Rafael Correa won his third election to Ecuador’s presidency on February 17, 2013. The first one, in December 2006, preceded approval two years later of a new constitution, and next two followed. Having served 10 years when his new term ends in 2017, Correa will have been Ecuador’s longest serving president. In the decade prior to his first election in December, 2006 seven presidents had held office.
Correa’s 56.9 percent plurality this time and his 51.7 percent victory in 2009 were each high enough to rule out second round voting. He is the first president in Ecuadorian history to win two consecutive first round victories, and the only president in three decades to have been re-elected decisively.
Banker Guillermo Lasso, heading the newly created CREO Party, was chosen by 23.8 percent of voters. Next in line was ex-president Lucio Gutiérrez who gained six percent of the votes. Those remaining were shared among five other candidates. Lasso sought tax repeal, free trade agreements, and increased private foreign investment. He belongs to the conservative Opus Dei group and is linked to ex-Spanish President José María Aznar, a lead European spokesperson against widening democracy and integration in Latin America.
At least 51 percent of candidates of Correa’s Alianza Pais political party gained National Assembly seats. Never before in Ecuadorian history has a single party held a legislative majority. Voting results for provincial assemblies were incomplete two days after the elections.
The “Pais” in the party’s name – “country” in English – signifies “Patria Altiva I Soberana,” or in English, “Proud and Sovereign Fatherland.” Backers of the socialist movement led by Correa speak of a “Citizen’s Revolution.” The Quechua indigenous expression “Sumak Kawsay” signifies safe and sound equilibrium with nature and communal life. Translated into “Living Well,” it became the movement’s slogan.
Correa found backing across Ecuador’s class spectrum, with some local manufacturers grateful, for example, for policies limiting imports of some foreign goods. The economy has advanced 5.2 percent annually since 2007. Inflation has averaged 4.8 percent.
The President’s victory stemmed overwhelmingly from popular mobilization built upon five years of social gains for the country’s majority. The poverty rate dropped from 38 to 29 percent and unemployment, from nine to four percent. The minimum salary was increased. Health and education services; transportation services; and infrastructure, especially roads, bridges, and airports, were improved. The government recently hiked “development bonds,” payments to families and handicapped persons, from $35 to $50 per month. They were in effect when Correa became president.
Augmented funding for social services is the result of increased revenues the government negotiated with multinational oil producers. Stopping payment on one third of Ecuador’s foreign debt in 2008 on the presumption it was illegal also opened up resources for social spending.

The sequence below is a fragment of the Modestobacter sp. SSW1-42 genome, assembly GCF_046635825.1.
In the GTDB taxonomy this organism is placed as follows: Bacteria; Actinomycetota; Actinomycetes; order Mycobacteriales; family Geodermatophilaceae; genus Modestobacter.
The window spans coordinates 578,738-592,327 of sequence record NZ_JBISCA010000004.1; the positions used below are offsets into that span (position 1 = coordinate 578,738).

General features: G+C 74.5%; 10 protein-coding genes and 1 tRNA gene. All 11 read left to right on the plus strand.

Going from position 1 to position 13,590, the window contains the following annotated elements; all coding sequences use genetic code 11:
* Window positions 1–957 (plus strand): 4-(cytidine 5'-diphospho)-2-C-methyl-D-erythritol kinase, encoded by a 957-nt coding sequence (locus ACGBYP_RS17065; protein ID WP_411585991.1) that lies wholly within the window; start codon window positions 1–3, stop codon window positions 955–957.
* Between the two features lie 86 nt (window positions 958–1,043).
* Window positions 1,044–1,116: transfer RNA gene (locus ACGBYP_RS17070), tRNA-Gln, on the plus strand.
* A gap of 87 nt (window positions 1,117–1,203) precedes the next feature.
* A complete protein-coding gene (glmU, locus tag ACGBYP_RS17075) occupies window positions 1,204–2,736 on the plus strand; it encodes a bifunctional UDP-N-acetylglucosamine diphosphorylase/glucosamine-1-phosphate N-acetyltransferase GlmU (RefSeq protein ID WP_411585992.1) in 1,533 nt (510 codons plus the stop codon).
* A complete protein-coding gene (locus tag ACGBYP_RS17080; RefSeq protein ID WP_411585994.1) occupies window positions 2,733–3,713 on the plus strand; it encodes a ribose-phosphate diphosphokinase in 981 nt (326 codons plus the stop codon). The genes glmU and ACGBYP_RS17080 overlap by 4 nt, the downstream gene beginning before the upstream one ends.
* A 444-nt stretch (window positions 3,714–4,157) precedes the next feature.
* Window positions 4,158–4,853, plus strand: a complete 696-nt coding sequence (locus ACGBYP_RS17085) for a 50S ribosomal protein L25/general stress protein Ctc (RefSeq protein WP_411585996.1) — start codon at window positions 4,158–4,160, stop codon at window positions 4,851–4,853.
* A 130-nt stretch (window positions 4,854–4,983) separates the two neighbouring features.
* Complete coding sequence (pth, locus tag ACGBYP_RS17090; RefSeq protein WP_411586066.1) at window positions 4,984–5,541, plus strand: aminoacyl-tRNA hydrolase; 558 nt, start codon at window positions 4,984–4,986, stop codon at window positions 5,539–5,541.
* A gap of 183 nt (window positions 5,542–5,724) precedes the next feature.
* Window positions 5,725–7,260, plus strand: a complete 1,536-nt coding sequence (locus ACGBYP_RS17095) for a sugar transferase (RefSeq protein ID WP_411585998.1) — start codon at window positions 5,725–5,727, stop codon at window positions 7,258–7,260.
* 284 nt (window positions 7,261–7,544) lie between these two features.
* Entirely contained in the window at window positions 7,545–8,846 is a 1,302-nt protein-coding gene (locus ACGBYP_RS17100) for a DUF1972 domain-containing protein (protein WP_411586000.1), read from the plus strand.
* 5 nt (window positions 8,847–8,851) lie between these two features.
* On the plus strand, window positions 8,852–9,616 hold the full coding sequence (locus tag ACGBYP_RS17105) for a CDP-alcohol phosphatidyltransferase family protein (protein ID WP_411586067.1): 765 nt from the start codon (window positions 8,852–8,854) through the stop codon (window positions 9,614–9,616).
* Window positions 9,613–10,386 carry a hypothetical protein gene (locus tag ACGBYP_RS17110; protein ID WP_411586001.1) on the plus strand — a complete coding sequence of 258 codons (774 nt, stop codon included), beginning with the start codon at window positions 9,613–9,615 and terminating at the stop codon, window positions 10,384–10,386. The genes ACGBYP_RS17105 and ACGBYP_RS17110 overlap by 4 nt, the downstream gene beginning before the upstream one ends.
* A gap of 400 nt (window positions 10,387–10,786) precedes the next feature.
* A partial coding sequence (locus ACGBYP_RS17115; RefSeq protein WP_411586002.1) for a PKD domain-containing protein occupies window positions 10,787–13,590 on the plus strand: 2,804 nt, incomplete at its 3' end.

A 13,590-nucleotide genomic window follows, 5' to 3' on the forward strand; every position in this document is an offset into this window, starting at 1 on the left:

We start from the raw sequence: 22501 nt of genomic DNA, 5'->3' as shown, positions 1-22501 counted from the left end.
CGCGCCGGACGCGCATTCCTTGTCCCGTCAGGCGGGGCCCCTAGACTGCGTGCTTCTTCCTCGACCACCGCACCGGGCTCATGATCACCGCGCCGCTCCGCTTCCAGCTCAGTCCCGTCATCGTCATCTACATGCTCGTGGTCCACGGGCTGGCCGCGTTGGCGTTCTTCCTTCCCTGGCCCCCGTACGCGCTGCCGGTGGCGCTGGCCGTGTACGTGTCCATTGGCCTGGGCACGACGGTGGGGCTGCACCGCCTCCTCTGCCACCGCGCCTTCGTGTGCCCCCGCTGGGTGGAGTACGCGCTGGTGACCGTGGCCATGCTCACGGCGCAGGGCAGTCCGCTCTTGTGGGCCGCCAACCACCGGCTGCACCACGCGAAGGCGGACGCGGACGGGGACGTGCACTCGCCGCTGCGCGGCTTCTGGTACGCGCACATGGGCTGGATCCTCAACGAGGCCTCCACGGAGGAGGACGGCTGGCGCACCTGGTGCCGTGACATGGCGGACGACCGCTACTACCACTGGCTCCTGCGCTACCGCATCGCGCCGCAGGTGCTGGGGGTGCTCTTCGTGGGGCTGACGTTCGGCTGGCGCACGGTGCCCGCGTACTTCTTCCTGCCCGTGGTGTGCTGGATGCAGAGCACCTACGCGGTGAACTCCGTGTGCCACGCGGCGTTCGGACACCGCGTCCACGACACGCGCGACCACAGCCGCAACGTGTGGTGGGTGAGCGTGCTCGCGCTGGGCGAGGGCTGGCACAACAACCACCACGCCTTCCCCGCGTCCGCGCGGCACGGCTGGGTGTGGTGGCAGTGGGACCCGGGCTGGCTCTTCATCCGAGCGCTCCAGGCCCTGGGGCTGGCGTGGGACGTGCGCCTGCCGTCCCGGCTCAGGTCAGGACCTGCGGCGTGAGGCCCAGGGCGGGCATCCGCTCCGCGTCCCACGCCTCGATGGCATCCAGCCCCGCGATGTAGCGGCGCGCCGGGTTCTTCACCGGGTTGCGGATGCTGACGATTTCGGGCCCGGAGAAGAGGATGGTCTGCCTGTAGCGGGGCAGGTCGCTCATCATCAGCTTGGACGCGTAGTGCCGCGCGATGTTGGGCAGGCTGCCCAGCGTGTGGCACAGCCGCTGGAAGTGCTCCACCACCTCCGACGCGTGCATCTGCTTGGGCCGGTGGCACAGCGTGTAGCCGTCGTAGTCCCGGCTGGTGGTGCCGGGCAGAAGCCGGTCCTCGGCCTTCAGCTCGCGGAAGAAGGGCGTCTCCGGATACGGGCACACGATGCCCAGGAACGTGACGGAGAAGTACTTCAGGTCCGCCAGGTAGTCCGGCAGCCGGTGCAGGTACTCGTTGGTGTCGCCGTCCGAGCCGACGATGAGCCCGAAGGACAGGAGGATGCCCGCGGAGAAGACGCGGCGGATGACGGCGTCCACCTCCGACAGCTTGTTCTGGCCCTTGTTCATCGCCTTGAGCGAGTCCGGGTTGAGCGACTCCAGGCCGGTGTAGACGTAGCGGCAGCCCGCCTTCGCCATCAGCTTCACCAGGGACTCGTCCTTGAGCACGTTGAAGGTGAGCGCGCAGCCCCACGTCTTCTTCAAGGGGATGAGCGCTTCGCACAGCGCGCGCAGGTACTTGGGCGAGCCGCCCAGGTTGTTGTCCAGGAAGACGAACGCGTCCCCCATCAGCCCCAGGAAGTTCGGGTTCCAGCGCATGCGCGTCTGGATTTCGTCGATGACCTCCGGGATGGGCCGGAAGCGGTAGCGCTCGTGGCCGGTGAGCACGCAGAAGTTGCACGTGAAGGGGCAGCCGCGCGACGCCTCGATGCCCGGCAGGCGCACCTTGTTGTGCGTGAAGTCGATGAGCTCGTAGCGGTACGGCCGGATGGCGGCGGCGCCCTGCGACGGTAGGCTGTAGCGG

One observer attributes Correa’s electoral achievement to late effects of women and the illiterate having gained the vote decades ago and to voting rights extended under the new Constitution to youth, prisoners, immigrants, and Ecuadorians living abroad, of whom 80 percent voted for the President. In the campaign, Alianza País took mass meetings and rallies into the streets and to rural areas and used media and social networks to good effect.
Opposition forces critiqued Correa’s supposedly arrogant style of exercising power and government repression of hostile media. Business interests pointed to high levels of public debt and low credit ratings with international lenders. Friend and foe alike warn of persisting problems, among them indigenous resistance to promotion of extractive industries, land inequalities, fragile water resources, monopoly domination of the economy, corruption, and Julian Assange, who found asylum in Ecuador’s London embassy.
President Correa’s admirers point to full and understandable explanations Correa offers for government policies. A Cuban editorialist cites Correa’s “valor” for “policies making up for extreme poverty imposed by past governments, for expelling the Yankees from the Manta airbase, for confronting the Uribe government [of Colombia] for having killed the FARC leader Raul Reyes on Ecuadorian territory, for taking on the petroleum multinationals, for examining the country’s foreign debt and reducing it, for confronting the coup of September 30, 2010, for condemning in Miami itself the unjust convictions in that city of the five Cuban anti-terrorists jailed in the United States, for tying the destinies of his country to ALBA, and for not attending the Summit of the Americas because Cuba wasn’t invited.”
At a post election press conference Correa dedicated his victory to Venezuelan President Hugo Chavez, our “friend who is fighting for his life and is the natural leader of the Latin American integration process.”
Photo: Ecuador President Rafael Correa is embraced by his mother, Norma Delgado, as they celebrate his election victory. Dolores Ochoa/AP